207. Memorandum of Conversation1


  • Cyprus


  • Hasan Isik, Turkish Foreign Minister
  • Ambassador Turgut Menemencioglu, Turkish Embassy
  • Haluk Bayulken, Director General, Ministry of Foreign Affairs
  • Ilter Turkmen, Chairman for Policy Planning, Ministry of Foreign Affairs
  • The Under Secretary
  • Raymond A. Hare, Assistant Secretary for NEA
  • George T. Churchill, Officer-in-Charge, Turkish Affairs

Isik opened the discussion on Cyprus with the observation that the governmental crisis in Greece had brought efforts to settle the Cyprus question to a standstill. Even with Papandreou in office, there had been only a slim chance of reaching a mutual understanding; now there is no reason to hope for progress. He said he had just spoken with the Greek Ambassador (to the United Nations)2 who said his government was trying to find a solution. However, it was clear that even with the good intentions of Greek officials, the situation in Greece was not conducive for a settlement. At the same time, Isik said, time is running out. It would be unfortunate if Cyprus developed along the same lines as Kashmir. We must act promptly to prevent this. He said he realizes the United States [Page 435] Government wants to help find a solution, but it would be helpful to know what the United States now proposes to do.

Mr. Ball agreed that the present situation in Greece complicates the problem. Any Greek Government for the foreseeable future will be working with a very narrow margin and will not be in a strong position to negotiate. It was the presumption at London that any Greek Government would have to negotiate on the basis of enosis with compensation to Turkey. A weak government in Athens, such as we can expect for some time, would be unable to cede territory. This does make the prospect for settlement very difficult. If we accept the premise that Greece can only negotiate on the basis of enosis, we would have to examine the alternatives. One of these is negotiations between the Turkish Government and the Government of Cyprus, although we recognize this presents difficulties for the Turks, and is, therefore, an unlikely avenue.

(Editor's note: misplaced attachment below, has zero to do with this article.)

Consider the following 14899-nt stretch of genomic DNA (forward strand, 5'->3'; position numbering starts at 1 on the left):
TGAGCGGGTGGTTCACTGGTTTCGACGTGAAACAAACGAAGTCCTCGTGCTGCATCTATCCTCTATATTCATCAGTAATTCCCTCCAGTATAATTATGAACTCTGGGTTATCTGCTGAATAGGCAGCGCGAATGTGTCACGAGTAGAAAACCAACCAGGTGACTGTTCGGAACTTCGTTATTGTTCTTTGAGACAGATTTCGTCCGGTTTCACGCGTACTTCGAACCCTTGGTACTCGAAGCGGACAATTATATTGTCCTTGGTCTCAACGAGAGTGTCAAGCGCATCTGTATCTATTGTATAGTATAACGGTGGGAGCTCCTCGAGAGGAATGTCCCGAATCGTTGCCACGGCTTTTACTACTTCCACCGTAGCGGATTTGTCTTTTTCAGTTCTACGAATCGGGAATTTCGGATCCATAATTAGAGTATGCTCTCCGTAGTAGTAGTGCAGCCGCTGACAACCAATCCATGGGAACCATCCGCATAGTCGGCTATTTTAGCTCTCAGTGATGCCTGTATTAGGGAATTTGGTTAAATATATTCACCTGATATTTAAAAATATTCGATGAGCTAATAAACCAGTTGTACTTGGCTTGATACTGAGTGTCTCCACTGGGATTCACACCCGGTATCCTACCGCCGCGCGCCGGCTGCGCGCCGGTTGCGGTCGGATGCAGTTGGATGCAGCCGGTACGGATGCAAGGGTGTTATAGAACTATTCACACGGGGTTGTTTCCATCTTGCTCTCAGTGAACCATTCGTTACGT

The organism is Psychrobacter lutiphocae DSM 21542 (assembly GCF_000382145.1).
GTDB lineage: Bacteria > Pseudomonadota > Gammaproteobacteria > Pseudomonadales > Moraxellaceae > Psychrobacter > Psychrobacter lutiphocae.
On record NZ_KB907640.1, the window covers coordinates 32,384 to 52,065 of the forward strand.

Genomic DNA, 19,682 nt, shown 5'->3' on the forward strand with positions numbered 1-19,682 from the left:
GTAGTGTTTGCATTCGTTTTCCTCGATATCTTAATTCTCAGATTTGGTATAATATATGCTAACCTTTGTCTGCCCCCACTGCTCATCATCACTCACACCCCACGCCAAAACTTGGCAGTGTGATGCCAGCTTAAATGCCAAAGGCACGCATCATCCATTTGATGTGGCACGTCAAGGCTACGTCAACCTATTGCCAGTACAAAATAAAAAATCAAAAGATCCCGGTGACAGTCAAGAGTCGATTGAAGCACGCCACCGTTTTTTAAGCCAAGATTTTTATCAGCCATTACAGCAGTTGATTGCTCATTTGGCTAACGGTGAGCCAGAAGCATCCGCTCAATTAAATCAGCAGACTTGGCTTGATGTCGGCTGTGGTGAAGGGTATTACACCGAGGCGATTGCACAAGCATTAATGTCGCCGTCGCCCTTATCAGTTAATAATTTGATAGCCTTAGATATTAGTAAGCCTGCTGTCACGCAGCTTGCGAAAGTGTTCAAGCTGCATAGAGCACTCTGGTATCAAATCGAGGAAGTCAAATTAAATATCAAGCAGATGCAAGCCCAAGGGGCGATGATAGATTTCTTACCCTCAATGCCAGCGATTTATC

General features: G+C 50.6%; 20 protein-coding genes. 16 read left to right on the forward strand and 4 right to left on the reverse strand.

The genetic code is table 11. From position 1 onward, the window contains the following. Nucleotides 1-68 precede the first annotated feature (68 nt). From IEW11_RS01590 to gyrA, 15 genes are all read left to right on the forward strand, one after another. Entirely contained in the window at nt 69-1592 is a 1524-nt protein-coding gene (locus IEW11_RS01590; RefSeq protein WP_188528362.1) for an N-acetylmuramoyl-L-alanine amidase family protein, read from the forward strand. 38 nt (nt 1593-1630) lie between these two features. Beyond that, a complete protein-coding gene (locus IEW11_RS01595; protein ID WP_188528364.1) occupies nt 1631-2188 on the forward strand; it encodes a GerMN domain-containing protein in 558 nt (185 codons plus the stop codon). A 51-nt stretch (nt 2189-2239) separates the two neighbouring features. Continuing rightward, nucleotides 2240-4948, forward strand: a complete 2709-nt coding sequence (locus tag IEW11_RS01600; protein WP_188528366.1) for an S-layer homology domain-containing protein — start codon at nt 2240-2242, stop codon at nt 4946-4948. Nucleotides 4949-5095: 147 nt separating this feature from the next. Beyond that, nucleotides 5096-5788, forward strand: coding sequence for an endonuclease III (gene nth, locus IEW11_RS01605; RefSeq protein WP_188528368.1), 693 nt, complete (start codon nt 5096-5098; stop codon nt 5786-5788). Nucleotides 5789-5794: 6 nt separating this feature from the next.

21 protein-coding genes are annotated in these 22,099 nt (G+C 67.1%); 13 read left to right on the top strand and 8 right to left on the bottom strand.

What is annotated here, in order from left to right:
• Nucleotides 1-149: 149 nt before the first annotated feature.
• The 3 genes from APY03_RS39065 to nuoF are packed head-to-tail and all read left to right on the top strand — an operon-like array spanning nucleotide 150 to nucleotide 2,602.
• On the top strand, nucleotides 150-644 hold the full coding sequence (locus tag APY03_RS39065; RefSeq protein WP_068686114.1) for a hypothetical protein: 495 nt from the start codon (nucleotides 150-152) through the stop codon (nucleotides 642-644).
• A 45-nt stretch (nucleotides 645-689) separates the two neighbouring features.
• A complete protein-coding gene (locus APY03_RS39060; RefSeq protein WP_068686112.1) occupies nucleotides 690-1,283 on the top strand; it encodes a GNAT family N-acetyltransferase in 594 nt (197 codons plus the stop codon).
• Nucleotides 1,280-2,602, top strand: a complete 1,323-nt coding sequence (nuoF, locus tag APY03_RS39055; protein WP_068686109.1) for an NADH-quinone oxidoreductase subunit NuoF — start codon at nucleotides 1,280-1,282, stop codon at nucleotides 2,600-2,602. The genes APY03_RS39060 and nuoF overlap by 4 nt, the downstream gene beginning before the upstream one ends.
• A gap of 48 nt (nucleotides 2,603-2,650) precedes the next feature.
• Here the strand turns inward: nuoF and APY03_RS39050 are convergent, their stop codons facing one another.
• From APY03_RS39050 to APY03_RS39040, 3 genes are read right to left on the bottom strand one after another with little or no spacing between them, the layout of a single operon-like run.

Being frank, Mr. Ball said it is very difficult to say what the United States might be able to do under these circumstances. We want to see some kind of agreed solution, which is the only kind that could be permanent. Even if we were in a position to bring about a settlement by force, it would be unlikely to be a permanent solution. We had hoped a period of calm on the island would allow an evolution toward some kind of solution. This apparently has not happened. However, Mr. Ball said, we are not entirely clear as to what is happening on the island, or what shape Makarios’ ambitions are taking. He said he would be interested in Mr. Isik’s assessment of the situation and his suggestions as to what the United States might usefully do.

Isik responded that the United States must do its best to avoid a settlement that would not be satisfactory to Turkey. This was the most important element. Makarios is moving continuously toward his objectives. He is always trying to create unrest. Now Makarios is offering to improve the living conditions of the Turkish refugees. This seems a good sign on the surface, but is really only another attempt to maneuver the Turkish Cypriots into accepting the status of a minority. The Turkish community rejects these blandishments, but individuals, of course, are only human. The Turks have been living under conditions of hardship for a long time, and Makarios’ offer will undermine morale in the community. Isik said that Makarios’ action on the electoral law showed clearly what his real intentions are. But Turkey cannot accept further faits accomplis. We must find a way, he said, to prevent a further deterioration of the situation. If Makarios feels he can act, he will continue to move along his present path, and this will prove disastrous. Security lies in preventing Makarios from acting.